Chief Robert Bongiorno said Graham will be difficult to replace. “He has been instrumental in all we have been able to accomplish here. He has been a friend, a leader, and a true professional,” the chief said.
Graham has been “primarily responsible for policies and procedures that enabled us to attain our accreditation” with the Massachusetts Police Accreditation Commission, and the certification that preceded accreditation, Bongiorno continued.
“We would not have attained accreditation without him. He is known as an expert in policies and procedures throughout the state. When departments are seeking accreditation, they always seek out the guidance and expertise of Lt. Graham.”
The lieutenant offered an example of how state law is catching up with Bedford’s policy in the use of force. Reform legislation signed by the governor late last year identifies the general circumstances under which police officers can use physical force. In Bedford, Graham said, “We review the use of force policy annually. And almost every time, officers use de-escalation and, if needed, a level of force that’s always less than allowed.”
“First Course,” Jenn Bouchard’s debut novel, is about food – and a lot more.
Bouchard, a Bedford resident for almost eight years, teaches social studies at Needham High School.
She is looking forward to the book’s release on June 21 with a virtual launch through a Belmont Books webinar. The novel will be available in paper and electronic format from the store’s website and other online and over-the-counter sources.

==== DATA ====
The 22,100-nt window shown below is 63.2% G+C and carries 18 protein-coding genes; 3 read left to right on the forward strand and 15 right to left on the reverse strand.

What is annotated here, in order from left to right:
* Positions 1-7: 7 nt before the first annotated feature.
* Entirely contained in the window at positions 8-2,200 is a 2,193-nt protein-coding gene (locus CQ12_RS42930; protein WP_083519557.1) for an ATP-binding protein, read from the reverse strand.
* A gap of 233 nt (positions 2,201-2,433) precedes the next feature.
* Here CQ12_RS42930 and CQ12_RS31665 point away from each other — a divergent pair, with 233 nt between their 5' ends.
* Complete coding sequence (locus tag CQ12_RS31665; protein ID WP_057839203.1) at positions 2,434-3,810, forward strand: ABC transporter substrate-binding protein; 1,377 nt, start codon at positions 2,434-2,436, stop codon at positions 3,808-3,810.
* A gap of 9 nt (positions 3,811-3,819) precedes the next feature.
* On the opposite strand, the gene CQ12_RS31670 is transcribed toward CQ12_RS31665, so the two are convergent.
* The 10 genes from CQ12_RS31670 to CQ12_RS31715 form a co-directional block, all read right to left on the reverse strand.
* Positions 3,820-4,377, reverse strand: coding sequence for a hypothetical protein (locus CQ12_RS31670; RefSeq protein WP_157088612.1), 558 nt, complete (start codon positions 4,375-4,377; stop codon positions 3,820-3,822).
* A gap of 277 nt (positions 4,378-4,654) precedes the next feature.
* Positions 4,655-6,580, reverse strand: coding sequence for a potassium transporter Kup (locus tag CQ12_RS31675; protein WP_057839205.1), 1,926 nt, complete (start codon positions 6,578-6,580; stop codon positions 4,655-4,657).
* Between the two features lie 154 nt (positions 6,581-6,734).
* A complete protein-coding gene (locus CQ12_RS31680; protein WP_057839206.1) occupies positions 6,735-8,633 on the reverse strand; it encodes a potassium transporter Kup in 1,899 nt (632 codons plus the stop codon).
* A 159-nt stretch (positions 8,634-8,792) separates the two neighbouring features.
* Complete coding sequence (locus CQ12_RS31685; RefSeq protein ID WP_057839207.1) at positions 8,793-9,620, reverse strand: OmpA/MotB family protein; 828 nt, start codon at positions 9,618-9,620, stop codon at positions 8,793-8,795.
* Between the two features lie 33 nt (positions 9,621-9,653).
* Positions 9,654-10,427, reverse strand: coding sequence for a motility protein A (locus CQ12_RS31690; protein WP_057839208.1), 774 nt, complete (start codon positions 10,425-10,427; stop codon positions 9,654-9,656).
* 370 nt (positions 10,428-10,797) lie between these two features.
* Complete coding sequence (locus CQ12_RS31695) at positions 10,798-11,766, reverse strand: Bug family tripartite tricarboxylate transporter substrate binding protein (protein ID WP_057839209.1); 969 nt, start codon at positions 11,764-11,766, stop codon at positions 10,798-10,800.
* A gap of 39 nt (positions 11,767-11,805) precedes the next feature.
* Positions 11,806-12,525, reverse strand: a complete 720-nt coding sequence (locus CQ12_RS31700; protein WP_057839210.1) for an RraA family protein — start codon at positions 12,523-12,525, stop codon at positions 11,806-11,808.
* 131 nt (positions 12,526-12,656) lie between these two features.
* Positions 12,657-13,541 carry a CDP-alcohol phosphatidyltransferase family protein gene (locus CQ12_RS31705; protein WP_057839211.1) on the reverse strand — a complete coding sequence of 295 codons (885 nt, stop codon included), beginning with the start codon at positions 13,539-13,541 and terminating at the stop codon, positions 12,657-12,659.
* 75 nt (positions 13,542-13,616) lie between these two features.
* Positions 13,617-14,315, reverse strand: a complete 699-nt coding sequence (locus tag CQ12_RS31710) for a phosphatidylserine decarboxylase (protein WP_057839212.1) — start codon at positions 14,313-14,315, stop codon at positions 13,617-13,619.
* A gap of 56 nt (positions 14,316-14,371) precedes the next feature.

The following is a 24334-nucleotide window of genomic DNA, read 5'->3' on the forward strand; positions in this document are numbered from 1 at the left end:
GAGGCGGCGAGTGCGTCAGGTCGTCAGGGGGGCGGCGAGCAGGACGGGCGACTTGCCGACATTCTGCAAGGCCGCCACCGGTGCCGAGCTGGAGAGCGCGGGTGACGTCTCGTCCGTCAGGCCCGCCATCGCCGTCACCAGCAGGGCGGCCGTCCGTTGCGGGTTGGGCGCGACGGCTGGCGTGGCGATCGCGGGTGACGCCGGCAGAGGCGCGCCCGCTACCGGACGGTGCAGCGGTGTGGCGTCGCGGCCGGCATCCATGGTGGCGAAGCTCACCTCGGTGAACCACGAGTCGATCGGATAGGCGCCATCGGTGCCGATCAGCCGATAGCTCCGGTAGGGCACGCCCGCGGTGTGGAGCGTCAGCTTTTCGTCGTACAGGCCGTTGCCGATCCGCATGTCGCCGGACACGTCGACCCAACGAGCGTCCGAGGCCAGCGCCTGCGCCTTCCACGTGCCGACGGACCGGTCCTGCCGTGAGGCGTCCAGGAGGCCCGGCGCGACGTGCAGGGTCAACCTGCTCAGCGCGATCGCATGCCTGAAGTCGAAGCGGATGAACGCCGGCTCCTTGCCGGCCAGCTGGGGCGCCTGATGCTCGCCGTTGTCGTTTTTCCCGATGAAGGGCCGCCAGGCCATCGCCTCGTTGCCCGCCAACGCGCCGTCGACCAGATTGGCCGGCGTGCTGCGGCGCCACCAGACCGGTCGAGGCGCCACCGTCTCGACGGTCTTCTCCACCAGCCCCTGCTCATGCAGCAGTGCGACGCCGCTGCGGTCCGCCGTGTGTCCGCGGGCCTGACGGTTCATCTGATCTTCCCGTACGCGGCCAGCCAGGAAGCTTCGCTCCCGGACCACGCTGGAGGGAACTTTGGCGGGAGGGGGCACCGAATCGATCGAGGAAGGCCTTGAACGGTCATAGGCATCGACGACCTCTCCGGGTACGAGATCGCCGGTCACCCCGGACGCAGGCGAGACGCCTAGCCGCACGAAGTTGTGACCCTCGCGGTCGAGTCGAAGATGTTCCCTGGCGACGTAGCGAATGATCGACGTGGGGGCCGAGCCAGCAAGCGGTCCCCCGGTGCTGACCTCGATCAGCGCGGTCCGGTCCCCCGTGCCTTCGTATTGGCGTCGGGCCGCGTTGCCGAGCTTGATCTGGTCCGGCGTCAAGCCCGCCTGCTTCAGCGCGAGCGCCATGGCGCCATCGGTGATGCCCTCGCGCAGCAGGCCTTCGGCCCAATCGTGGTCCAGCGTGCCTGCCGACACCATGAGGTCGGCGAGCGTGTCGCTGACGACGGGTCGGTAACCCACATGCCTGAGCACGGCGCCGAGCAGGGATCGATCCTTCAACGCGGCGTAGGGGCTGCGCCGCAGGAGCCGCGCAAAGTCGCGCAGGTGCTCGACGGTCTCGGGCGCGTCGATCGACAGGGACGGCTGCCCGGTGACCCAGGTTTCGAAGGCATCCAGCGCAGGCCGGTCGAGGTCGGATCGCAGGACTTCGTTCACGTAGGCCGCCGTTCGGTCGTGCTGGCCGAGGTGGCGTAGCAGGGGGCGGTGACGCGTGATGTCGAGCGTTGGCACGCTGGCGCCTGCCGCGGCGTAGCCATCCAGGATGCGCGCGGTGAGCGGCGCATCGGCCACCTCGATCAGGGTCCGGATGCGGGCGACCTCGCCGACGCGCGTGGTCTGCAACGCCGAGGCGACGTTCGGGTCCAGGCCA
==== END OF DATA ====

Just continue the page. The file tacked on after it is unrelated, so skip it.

New arrivals will be moving this summer into Arlington Court, a new street on the south side of the Carleton-Willard Village property, parallel to Old Billerica Road. The homes, which are nearly complete, will provide twelve independent living residences in six single-level buildings. Each has two bedrooms and two baths, and they constitute the final expansion of the Village.
Bedford Mothers Out Front and Bedford’s Energy and Sustainability Committee will be hosting a public forum on Wednesday, June 9, from 7:00 – 8:30 pm on Zoom so that the community can learn about hiring a Sustainability Director.
Guest panelists who serve their towns in that role who will be speaking include Ken Pruitt from Arlington, Kate Hanley from Concord, and Jillian Wilson-Martin from Natick.
Want to learn more?
There is no such thing as dueling Memorial Day observances.
For the first time Monday, Bedford marked the holiday with two observances, which complemented each other. The official program was recorded and presented three times during the day on Bedford TV.
After state pandemic restrictions were lifted several days ago, commanders of the local veterans organizations organized an “unofficial” observance that replicated much of what normally takes place. A few people on the televised ceremony also participated in or attended the actual.
At Veterans Memorial Park, live ceremonies culminated with the raising of the U.S. flag to full staff at noon by Scouts of Troop 194. About 35 people gathered, among them members of the town Patriotic Holiday Committee, Scouts, and several veterans and family members who attend annually.
Speakers were the two local commanders of veterans’ organizations. The Rev. Al Chisholm, Veterans of Foreign Wars Post 1628, cited the example of “the unity among those comrades who came together from every walk of life for a common purpose.”
Jon O’Connor, American Legion Post 221, addressed the apparent contradiction of the expression “Happy Memorial Day.” How would deceased veterans have felt about celebrating the day with barbecues and other activities, he wondered.